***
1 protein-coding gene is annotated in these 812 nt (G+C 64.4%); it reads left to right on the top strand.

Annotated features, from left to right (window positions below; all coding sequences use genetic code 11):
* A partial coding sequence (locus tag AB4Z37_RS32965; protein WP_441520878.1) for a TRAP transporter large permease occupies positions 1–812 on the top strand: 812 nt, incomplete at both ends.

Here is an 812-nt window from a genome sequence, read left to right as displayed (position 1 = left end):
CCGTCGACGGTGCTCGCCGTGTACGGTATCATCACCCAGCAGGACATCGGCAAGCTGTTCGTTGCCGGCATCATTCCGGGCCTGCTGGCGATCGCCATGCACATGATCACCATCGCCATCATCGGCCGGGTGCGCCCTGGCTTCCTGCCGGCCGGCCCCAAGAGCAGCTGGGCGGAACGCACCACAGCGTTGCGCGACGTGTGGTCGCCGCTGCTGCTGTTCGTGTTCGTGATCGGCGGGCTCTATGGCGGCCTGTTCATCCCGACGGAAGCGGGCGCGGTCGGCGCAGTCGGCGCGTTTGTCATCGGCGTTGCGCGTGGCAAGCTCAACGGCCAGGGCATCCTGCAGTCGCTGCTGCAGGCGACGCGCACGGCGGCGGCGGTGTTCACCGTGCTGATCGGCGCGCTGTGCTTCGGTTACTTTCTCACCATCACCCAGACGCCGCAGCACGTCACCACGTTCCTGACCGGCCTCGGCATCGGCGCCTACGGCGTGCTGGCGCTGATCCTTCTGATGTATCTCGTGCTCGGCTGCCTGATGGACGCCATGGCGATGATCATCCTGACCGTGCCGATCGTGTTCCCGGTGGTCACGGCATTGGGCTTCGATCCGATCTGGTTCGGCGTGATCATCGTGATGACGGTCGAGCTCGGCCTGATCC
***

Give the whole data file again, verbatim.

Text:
1 protein-coding gene is annotated in these 812 nt (G+C 64.4%); it reads left to right on the top strand.

Annotated features, from left to right (window positions below; all coding sequences use genetic code 11):
* A partial coding sequence (locus tag AB4Z37_RS32965; protein WP_441520878.1) for a TRAP transporter large permease occupies positions 1–812 on the top strand: 812 nt, incomplete at both ends.

Here is an 812-nt window from a genome sequence, read left to right as displayed (position 1 = left end):
CCGTCGACGGTGCTCGCCGTGTACGGTATCATCACCCAGCAGGACATCGGCAAGCTGTTCGTTGCCGGCATCATTCCGGGCCTGCTGGCGATCGCCATGCACATGATCACCATCGCCATCATCGGCCGGGTGCGCCCTGGCTTCCTGCCGGCCGGCCCCAAGAGCAGCTGGGCGGAACGCACCACAGCGTTGCGCGACGTGTGGTCGCCGCTGCTGCTGTTCGTGTTCGTGATCGGCGGGCTCTATGGCGGCCTGTTCATCCCGACGGAAGCGGGCGCGGTCGGCGCAGTCGGCGCGTTTGTCATCGGCGTTGCGCGTGGCAAGCTCAACGGCCAGGGCATCCTGCAGTCGCTGCTGCAGGCGACGCGCACGGCGGCGGCGGTGTTCACCGTGCTGATCGGCGCGCTGTGCTTCGGTTACTTTCTCACCATCACCCAGACGCCGCAGCACGTCACCACGTTCCTGACCGGCCTCGGCATCGGCGCCTACGGCGTGCTGGCGCTGATCCTTCTGATGTATCTCGTGCTCGGCTGCCTGATGGACGCCATGGCGATGATCATCCTGACCGTGCCGATCGTGTTCCCGGTGGTCACGGCATTGGGCTTCGATCCGATCTGGTTCGGCGTGATCATCGTGATGACGGTCGAGCTCGGCCTGATCC